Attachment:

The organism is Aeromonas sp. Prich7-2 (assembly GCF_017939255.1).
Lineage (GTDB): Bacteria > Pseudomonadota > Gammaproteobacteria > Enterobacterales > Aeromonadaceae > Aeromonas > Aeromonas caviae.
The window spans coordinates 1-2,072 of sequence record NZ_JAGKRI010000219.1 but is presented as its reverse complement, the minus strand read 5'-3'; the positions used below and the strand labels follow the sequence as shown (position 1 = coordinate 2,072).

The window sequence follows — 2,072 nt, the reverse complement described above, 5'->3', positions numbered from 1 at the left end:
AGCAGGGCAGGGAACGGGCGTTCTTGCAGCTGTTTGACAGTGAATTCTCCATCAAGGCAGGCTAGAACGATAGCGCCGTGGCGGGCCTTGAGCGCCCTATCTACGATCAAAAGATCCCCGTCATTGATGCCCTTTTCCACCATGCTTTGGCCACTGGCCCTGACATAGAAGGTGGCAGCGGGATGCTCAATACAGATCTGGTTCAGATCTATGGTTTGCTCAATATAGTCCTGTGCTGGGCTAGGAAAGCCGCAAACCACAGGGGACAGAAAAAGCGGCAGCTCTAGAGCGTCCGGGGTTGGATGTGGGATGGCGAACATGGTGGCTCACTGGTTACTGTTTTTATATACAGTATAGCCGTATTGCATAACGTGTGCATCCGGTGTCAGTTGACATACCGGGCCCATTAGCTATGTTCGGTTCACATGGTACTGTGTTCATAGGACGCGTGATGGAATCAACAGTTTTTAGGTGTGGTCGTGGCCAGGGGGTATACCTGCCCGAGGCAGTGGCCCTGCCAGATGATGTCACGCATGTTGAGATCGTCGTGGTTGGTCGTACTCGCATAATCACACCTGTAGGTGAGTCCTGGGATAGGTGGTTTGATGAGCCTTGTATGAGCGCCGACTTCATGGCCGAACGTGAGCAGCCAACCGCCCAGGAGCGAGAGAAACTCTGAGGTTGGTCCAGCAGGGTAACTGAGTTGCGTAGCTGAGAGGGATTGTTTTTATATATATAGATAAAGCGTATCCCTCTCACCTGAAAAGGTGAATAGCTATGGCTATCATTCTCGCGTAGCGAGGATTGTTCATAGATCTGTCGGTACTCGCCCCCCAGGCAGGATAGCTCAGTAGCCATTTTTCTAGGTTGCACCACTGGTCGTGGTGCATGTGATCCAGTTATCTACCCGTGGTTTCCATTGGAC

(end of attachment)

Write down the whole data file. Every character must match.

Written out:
The organism is Aeromonas sp. Prich7-2 (assembly GCF_017939255.1).
Lineage (GTDB): Bacteria > Pseudomonadota > Gammaproteobacteria > Enterobacterales > Aeromonadaceae > Aeromonas > Aeromonas caviae.
The window spans coordinates 1-2,072 of sequence record NZ_JAGKRI010000219.1 but is presented as its reverse complement, the minus strand read 5'-3'; the positions used below and the strand labels follow the sequence as shown (position 1 = coordinate 2,072).

The window sequence follows — 2,072 nt, the reverse complement described above, 5'->3', positions numbered from 1 at the left end:
AGCAGGGCAGGGAACGGGCGTTCTTGCAGCTGTTTGACAGTGAATTCTCCATCAAGGCAGGCTAGAACGATAGCGCCGTGGCGGGCCTTGAGCGCCCTATCTACGATCAAAAGATCCCCGTCATTGATGCCCTTTTCCACCATGCTTTGGCCACTGGCCCTGACATAGAAGGTGGCAGCGGGATGCTCAATACAGATCTGGTTCAGATCTATGGTTTGCTCAATATAGTCCTGTGCTGGGCTAGGAAAGCCGCAAACCACAGGGGACAGAAAAAGCGGCAGCTCTAGAGCGTCCGGGGTTGGATGTGGGATGGCGAACATGGTGGCTCACTGGTTACTGTTTTTATATACAGTATAGCCGTATTGCATAACGTGTGCATCCGGTGTCAGTTGACATACCGGGCCCATTAGCTATGTTCGGTTCACATGGTACTGTGTTCATAGGACGCGTGATGGAATCAACAGTTTTTAGGTGTGGTCGTGGCCAGGGGGTATACCTGCCCGAGGCAGTGGCCCTGCCAGATGATGTCACGCATGTTGAGATCGTCGTGGTTGGTCGTACTCGCATAATCACACCTGTAGGTGAGTCCTGGGATAGGTGGTTTGATGAGCCTTGTATGAGCGCCGACTTCATGGCCGAACGTGAGCAGCCAACCGCCCAGGAGCGAGAGAAACTCTGAGGTTGGTCCAGCAGGGTAACTGAGTTGCGTAGCTGAGAGGGATTGTTTTTATATATATAGATAAAGCGTATCCCTCTCACCTGAAAAGGTGAATAGCTATGGCTATCATTCTCGCGTAGCGAGGATTGTTCATAGATCTGTCGGTACTCGCCCCCCAGGCAGGATAGCTCAGTAGCCATTTTTCTAGGTTGCACCACTGGTCGTGGTGCATGTGATCCAGTTATCTACCCGTGGTTTCCATTGGAC